It was a perfect San Francisco day at Candlestick Park on Friday, August 10th; sun drenched and about 70 degrees, the sky a picture quality “California blue.” I was amazed when I stepped onto the field; the grass was cut to a uniform one-inch height, flat and green as a billiards table, yet with a little spring to each step and not a blemish in sight.
Chris Berman, was honored and awed by his role as emcee and brought just the right tone to the proceedings with dignity and humor. He began by introducing a video biography of Bill Walsh, put together by NFL Films.
The Grace Memorial Church Ensemble sang an incredible upbeat rendition of Amazing Grace.
Mayor Gavin Newsome proclaimed that this field where we were sitting would forever be known as Bill Walsh Field, as he held aloft a framed City Proclamation. Steve Young remarked, “This field looks a little better than what I was used to, no dirt infield.”
3,000 black folding chairs were arrayed in front of a podium in the North end zone — the site of “The Catch” — backed by five larger than life photographs of Bill Walsh. Beyond the podium, the giant diamond vision screen was playing slides of Bill Walsh, his family, coaches, players and friends. Fans also occupied the stands along the sidelines, to make a total of about 8,000; large enough for hoopla, small enough for comfort. I had a perfect seat on the right edge, so I could see the speaker, ahead to my left, and the screen, directly in front of me. This was a celebration of Bill Walsh’s life, and those present were indeed in a mood to celebrate.
That’s my seat, with my jacket slung over it.
Senator Diane Feinstein, San Francisco’s Mayor in the early eighties, was the first speaker.
It was Walsh, who helped a tortured San Francisco heal through a time of enormous upheaval. When the murders of Mayor George Moscone and Supervisor Harvey Milk, the Jonestown massacre and the frightening emergence of the AIDS epidemic all threatened to rip apart the Bay Area, Walsh’s Super Bowl teams offered unity. Hope came, to a city that had been in the dark for so many years, Feinstein said.
Chris Berman read a “telegram” from someone who was unable to attend:
As a freshman at Stanford, I knocked on his office door and as I entered and introduced myself, he said, “I know who you are, sit down.” This was the beginning of our many, many conversations, not about sports, about life. He always had time for me. Our meetings and conversations continued long after I left Stanford and were always a comfort to me.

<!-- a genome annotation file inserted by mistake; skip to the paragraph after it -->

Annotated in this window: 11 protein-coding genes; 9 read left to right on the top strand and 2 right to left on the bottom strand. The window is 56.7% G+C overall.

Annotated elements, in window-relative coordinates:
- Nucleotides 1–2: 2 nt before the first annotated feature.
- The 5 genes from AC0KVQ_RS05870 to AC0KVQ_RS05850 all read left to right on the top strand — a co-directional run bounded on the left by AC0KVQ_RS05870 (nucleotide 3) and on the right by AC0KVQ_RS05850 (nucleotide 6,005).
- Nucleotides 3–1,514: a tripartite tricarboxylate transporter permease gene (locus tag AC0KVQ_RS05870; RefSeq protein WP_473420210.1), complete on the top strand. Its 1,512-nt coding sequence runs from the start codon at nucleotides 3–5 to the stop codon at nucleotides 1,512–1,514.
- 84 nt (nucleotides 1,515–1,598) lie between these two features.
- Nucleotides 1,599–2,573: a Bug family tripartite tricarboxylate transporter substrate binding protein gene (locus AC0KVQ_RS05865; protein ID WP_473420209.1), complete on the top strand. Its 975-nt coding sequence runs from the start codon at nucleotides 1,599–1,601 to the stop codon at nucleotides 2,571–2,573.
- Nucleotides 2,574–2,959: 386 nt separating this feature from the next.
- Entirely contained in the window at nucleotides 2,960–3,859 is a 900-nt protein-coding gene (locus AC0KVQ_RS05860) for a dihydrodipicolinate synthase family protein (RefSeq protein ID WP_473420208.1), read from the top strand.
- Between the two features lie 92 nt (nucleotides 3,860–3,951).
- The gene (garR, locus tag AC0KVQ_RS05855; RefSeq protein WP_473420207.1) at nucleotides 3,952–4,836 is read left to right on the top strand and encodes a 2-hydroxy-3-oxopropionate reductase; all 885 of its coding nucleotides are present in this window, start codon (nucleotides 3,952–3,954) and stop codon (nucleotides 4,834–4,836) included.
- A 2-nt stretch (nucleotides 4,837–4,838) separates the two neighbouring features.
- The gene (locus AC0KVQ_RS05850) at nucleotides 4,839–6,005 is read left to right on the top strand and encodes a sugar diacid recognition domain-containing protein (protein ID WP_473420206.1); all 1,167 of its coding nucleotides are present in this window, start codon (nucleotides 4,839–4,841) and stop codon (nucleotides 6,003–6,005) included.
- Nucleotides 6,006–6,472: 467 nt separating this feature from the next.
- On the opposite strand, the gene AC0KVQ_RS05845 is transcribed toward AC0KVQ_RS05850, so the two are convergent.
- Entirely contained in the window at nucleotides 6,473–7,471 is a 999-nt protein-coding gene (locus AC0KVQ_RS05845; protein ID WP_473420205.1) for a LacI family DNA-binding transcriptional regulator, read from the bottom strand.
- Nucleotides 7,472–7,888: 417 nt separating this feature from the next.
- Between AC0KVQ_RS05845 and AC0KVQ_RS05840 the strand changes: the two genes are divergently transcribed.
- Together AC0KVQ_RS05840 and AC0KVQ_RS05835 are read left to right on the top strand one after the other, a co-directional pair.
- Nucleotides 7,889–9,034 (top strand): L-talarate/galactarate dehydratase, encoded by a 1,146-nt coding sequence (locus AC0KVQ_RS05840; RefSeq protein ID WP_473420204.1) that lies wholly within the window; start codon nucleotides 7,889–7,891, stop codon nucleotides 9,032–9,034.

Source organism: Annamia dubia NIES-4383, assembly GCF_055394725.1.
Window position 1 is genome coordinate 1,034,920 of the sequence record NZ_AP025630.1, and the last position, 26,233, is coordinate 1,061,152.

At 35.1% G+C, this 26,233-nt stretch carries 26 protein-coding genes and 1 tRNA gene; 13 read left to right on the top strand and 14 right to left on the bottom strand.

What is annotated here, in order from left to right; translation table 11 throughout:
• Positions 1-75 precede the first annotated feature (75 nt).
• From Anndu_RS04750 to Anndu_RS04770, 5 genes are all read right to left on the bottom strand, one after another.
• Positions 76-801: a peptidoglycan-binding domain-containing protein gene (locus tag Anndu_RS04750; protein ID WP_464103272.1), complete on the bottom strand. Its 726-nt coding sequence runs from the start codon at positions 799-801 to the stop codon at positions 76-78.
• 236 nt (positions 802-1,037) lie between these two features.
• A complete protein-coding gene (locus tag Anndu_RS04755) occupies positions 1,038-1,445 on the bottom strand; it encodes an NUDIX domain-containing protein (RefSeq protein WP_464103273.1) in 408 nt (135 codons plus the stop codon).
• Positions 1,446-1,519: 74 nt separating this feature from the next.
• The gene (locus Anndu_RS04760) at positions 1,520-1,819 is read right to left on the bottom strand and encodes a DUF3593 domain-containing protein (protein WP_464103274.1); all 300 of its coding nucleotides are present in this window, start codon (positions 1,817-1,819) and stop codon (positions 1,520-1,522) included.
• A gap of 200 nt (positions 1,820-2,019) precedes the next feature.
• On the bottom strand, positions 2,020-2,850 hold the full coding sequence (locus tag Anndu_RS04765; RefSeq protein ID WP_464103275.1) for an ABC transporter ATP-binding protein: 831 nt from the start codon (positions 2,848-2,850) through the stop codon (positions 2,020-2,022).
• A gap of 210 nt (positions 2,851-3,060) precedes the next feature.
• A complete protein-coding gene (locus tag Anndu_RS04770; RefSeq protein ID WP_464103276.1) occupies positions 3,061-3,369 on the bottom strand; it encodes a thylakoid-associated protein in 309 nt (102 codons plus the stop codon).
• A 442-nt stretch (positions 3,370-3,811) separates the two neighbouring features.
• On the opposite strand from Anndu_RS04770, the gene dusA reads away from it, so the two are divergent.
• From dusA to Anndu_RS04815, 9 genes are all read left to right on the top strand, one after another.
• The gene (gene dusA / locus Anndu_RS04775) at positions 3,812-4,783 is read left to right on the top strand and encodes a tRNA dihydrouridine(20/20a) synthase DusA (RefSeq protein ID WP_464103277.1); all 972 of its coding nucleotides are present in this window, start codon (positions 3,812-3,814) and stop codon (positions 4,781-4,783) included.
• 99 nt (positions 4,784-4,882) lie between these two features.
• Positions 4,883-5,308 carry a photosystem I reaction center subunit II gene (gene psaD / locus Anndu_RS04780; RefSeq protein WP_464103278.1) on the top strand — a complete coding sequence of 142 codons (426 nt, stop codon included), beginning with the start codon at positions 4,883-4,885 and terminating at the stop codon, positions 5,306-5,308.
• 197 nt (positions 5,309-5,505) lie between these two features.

Tiger Woods [Playing at the PGA Tournament on that Friday]
Dennis Green on “the coaching tree:”
After reciting the names of many of the coaches who had worked for Walsh, George Seifert, Mike Shanahan, Mike Holmgren, Ray Rhodes, and so on, he said,
Take your own coach, Mike Nolan,
He didn”t work for Bill Walsh, Mike Nolan worked for Brian Billick.
Brian Billick didn”t work for Bill Walsh, Brian Billick worked for me.
I worked for Bill Walsh.
Carmen Policy [49ers President under DeBartolo] on the Bill Walsh hiring.
Eddie was only 27 when he bought the 49ers. He immediately fired the General Manager Joe Thomas, and flew me to San Francisco to discuss hiring Bill Walsh, the Stanford coach, 20 years his senior. Eddie’s father advised him that his NFL cronies didn”t think Bill was “NFL material.” It took enormous courage to go against his father’s wishes. Eddie told Bill, I”ll get you the players you want, I”ll give you the money you want, but you have to win!
Carmen Policy on Eddie DeBartolo,
In the last minutes of a close loss to Cincinnati, I walked into the locker room to see the coke machine smashed. “Someone” had taken a folding chair and broken every piece of the front. I didn”t want Bill Walsh to come walking into the wrath of someone. Luckily, Ronnie Lott was the first to come out of the tunnel. He surveyed the wreckage and said, “Mr. D, didn”t you have a quarter?”
And finally, Joe Montana on The Catch.
When I got back to the sideline, Bill said, “Well, your buddy saved your ass on that one.” [much laughter as Joe paused] I didn”t think it was funny at the time. [even more laughter]
The players from Bill Walsh’s three Super Bowl Teams ascended the stage bearing their trophies.
The Grace Memorial Church Ensemble sang as we walked off of Bill Walsh Field and out of the stadium. A fine day.